Waking a bit earlier on the third day, we took a local tip to catch the jetty to San Jose Island, keeping our eyes out for sea turtles and dolphins en route. San Jose is a privately owned island that used to be a working cattle ranch (if you’re lucky, you can still spot a cow or two wandering the dunes). We met the ferry at Fisherman’s Wharf for a quick ride to the island’s quieter beach, spending the day searching for shells and basking in the sun and sea air. If you go, be prepared with all food, drinks and supplies you might need, since there are no facilities on the island. More importantly, be sure to check the jetty schedule and plan ahead for your return trip: The ferry moves from hourly trips to every two hours in the afternoon, and you don’t want to miss the chance to catch a dolphin tour on the Scarlet Lady, which depart from Captain Kelly’s Deep Sea Headquarters next to the ferry landing.

Phillips’ dog, Lucy, surveys the secluded beach at San Jose Island.

Before boarding the sunset tour, we sought out one of my favorite drinks on the island for happy hour. The Alotta Colada at Castaways Seafood and Grill lives up to its name: Served in a fresh pineapple shell and topped with Myer’s rum, it’s the epitome of an after-beach drink—frivolous, yes, but that’s what vacation is for.

Sunset is the perfect time for a dolphin excursion, which cruises the Lydia Ann Channel all the way to the iconic lighthouse of the same name. We loved looking out for dorsal fins swimming together in pods, skimming the surface of the twilit water or catching a ride on the crests of waves from large tankers in the channel. Back on land, we took a break from seafood at Venetian Hot Plate for a hearty slice of lasagna courtesy of Linda and Maurice Halioua, who moved to the island from Venice, Italy, in 1995.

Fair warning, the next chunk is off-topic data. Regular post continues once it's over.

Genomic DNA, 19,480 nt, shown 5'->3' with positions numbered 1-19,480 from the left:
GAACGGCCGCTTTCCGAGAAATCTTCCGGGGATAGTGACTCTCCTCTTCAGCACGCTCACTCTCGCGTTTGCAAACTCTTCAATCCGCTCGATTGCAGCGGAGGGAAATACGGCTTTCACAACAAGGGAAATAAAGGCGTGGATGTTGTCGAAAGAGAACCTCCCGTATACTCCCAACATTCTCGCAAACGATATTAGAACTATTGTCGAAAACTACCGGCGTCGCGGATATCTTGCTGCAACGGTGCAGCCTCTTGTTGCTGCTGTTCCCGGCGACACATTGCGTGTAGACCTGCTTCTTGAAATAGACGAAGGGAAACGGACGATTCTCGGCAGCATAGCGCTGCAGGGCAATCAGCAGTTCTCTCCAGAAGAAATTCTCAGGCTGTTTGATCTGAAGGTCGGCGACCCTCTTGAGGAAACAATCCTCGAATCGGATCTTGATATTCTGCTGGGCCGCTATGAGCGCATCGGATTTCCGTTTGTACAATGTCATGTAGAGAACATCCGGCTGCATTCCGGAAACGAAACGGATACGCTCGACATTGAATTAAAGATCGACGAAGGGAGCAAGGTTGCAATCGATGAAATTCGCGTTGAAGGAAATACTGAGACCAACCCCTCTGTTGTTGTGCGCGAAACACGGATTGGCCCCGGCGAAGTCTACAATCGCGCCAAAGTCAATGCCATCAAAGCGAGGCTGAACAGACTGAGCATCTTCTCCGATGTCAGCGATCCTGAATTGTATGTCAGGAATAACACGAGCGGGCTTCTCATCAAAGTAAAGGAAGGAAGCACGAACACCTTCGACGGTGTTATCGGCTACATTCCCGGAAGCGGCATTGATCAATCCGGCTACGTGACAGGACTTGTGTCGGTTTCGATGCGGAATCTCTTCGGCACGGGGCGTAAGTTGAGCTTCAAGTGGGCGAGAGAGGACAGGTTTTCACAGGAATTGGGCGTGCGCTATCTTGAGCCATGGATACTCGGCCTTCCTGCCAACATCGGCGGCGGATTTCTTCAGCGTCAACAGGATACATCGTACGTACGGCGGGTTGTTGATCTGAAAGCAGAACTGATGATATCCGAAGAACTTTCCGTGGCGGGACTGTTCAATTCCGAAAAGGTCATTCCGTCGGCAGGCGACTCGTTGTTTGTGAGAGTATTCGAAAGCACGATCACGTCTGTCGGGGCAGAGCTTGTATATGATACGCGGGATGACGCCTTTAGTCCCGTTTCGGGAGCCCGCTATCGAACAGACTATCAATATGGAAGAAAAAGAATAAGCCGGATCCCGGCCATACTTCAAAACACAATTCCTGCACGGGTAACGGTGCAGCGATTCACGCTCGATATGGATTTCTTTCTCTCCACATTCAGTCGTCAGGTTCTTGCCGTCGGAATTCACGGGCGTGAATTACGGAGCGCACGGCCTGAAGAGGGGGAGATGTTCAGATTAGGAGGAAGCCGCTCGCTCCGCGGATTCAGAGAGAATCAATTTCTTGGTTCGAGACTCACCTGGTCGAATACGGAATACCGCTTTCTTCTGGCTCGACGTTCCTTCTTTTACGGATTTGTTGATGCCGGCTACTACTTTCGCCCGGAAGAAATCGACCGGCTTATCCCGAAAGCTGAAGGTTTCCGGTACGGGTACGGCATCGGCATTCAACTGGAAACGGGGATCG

One final goodbye to the dunes at Cinnamon Shore. Photo by Hannah J. Phillips.

On our last morning, we took one more joy ride down to the beach, hoping that a few hours in the sun and surf might ward off our return to reality. When we did tear ourselves away, we made a detour through Corpus Christi for sightseeing at the historic Harbor Bridge (currently the second tallest in Texas, though sadly slated for demolition in the very near future to make way for its even taller successor), snapped a few photos at the famous Selena statue and slurped our last few Gulf oysters at Water Street before making the trek back down the Texas Independence Trail and home to Austin.